All of a Sudden, Everyone's a Paparazzo

We've had some interesting discussions on this blog about the paparazzi, and in general I've been standing up for the photographers, who I see as perfoming some kind of professional act. But according to this article in the New York Times, those swarming crowds of paparazzi you see in photos like this one are all pros. Many are (tourists, cooks, soccer moms) who roam the streets with digital SLRs and camcorders, eager to snap a celeb for some spare cash. In fact, as the article points out, the t

We've had some interesting discussions on this blog about the paparazzi, and in general I've been standing up for the photographers, who I see as perfoming some kind of professional act. But according to this article in the New York Times, those swarming crowds of paparazzi you see in photos like this one are all pros. Many are "civilians" (tourists, cooks, soccer moms) who roam the streets with digital SLRs and camcorders, eager to snap a celeb for some spare cash. In fact, as the article points out, the term paparazzi may not even have a true meaning anymore.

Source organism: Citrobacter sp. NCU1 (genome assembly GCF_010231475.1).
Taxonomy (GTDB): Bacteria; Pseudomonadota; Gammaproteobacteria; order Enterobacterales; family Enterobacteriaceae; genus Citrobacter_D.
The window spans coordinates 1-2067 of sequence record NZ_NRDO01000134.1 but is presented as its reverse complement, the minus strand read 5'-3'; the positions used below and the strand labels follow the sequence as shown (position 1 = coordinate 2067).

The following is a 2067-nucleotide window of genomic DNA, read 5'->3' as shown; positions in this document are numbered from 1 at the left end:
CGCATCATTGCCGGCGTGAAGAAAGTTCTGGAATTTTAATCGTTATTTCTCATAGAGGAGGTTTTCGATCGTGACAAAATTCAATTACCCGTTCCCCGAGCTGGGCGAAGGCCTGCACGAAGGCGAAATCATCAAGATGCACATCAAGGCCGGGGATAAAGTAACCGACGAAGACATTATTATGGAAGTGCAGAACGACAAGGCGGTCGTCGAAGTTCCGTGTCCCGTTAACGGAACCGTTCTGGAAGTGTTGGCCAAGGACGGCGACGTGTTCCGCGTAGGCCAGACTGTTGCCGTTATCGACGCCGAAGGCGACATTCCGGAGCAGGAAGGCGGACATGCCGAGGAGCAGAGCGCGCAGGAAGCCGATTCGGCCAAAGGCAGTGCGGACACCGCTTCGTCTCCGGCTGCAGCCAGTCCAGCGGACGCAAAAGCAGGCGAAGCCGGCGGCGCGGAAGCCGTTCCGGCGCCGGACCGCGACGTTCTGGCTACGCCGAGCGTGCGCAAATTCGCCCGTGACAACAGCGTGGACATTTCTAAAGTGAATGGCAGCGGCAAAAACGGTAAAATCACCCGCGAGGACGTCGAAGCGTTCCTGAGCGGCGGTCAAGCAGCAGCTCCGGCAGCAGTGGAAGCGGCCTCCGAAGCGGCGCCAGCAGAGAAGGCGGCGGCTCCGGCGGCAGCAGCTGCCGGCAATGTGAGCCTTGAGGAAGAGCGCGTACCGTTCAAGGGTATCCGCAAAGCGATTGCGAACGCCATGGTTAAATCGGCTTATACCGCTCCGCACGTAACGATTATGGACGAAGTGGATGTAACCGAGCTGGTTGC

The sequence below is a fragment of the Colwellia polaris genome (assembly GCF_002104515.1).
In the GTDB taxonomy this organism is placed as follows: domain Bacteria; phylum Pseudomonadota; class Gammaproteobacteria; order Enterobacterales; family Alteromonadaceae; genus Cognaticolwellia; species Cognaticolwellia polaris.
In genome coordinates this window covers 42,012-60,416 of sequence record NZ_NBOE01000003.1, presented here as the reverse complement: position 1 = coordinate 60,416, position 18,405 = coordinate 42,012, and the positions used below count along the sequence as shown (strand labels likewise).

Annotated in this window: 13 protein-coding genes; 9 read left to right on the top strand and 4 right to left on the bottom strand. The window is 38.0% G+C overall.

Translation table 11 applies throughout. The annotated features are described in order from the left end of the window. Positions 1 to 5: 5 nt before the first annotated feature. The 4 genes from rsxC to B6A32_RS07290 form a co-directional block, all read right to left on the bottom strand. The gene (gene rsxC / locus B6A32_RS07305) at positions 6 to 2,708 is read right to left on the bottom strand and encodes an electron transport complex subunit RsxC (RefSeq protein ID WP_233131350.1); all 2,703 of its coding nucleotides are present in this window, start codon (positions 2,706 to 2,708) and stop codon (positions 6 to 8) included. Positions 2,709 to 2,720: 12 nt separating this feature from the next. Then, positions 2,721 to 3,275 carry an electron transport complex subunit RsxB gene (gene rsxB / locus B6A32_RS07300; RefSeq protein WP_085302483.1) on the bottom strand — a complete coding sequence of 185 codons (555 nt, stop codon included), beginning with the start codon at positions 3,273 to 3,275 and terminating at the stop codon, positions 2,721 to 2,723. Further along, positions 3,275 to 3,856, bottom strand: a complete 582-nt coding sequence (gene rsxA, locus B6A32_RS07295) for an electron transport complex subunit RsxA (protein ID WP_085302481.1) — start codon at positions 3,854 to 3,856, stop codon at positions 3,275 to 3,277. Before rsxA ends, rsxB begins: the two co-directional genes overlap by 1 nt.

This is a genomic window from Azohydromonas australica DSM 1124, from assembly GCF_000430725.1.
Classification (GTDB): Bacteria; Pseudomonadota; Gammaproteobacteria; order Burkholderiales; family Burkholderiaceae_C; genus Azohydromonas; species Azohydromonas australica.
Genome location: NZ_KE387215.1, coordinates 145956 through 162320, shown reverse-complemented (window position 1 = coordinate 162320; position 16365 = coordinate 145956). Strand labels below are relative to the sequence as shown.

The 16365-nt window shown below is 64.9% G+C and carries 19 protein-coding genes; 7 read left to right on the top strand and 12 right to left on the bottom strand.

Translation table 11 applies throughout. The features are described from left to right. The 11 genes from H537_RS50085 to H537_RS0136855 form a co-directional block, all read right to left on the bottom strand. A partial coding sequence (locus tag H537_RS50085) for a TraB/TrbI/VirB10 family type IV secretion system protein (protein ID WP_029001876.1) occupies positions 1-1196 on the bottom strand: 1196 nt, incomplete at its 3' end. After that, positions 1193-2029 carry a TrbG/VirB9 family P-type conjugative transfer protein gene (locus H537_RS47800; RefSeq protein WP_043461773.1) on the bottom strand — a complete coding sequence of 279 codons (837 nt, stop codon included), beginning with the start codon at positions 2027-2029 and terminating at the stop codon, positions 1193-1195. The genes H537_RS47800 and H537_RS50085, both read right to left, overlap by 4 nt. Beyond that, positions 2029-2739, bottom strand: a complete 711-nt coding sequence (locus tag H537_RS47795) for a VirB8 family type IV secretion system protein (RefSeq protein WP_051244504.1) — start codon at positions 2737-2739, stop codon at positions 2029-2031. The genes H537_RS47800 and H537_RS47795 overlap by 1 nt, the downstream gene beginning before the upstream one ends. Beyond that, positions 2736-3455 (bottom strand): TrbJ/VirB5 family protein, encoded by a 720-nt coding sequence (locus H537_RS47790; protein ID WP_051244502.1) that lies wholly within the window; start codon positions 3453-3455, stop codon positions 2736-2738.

And I would agree, even on a stylistic level. The celebrity "street" imagery we see today is shamefully unimaginative and boring, compared with the work of Ron Galalla, Marcello Gepetti, and Tazio Secchiaroli. Those guys worked for their money, and produced memorable pictures that have stood the test of time. (Case in point: Galella's 1971 image of Jackie Onassis, made from a taxi cab window in New York. She had a court order keeping Galella 25 feet from her, but that didn't stop him from making the most beautiful picture of her ever.) Today's mom-and-pop paparazzi don't deserve the title.
--David Schonauer

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